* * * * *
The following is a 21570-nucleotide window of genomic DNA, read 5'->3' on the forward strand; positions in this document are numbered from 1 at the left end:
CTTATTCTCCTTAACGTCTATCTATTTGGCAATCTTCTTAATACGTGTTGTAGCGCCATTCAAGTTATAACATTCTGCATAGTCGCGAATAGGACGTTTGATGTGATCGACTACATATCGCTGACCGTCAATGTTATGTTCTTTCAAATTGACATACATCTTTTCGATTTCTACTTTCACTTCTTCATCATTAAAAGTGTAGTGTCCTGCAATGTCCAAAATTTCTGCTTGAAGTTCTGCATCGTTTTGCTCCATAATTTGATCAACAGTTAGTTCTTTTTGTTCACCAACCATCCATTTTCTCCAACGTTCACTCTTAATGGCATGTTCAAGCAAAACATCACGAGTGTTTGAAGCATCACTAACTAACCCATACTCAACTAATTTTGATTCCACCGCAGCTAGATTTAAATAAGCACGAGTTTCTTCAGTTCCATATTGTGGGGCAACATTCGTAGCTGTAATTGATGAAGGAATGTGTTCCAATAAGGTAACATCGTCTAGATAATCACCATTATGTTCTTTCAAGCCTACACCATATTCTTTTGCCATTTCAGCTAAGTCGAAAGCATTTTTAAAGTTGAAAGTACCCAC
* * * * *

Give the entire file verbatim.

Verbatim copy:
The following is a 21570-nucleotide window of genomic DNA, read 5'->3' on the forward strand; positions in this document are numbered from 1 at the left end:
CTTATTCTCCTTAACGTCTATCTATTTGGCAATCTTCTTAATACGTGTTGTAGCGCCATTCAAGTTATAACATTCTGCATAGTCGCGAATAGGACGTTTGATGTGATCGACTACATATCGCTGACCGTCAATGTTATGTTCTTTCAAATTGACATACATCTTTTCGATTTCTACTTTCACTTCTTCATCATTAAAAGTGTAGTGTCCTGCAATGTCCAAAATTTCTGCTTGAAGTTCTGCATCGTTTTGCTCCATAATTTGATCAACAGTTAGTTCTTTTTGTTCACCAACCATCCATTTTCTCCAACGTTCACTCTTAATGGCATGTTCAAGCAAAACATCACGAGTGTTTGAAGCATCACTAACTAACCCATACTCAACTAATTTTGATTCCACCGCAGCTAGATTTAAATAAGCACGAGTTTCTTCAGTTCCATATTGTGGGGCAACATTCGTAGCTGTAATTGATGAAGGAATGTGTTCCAATAAGGTAACATCGTCTAGATAATCACCATTATGTTCTTTCAAGCCTACACCATATTCTTTTGCCATTTCAGCTAAGTCGAAAGCATTTTTAAAGTTGAAAGTACCCAC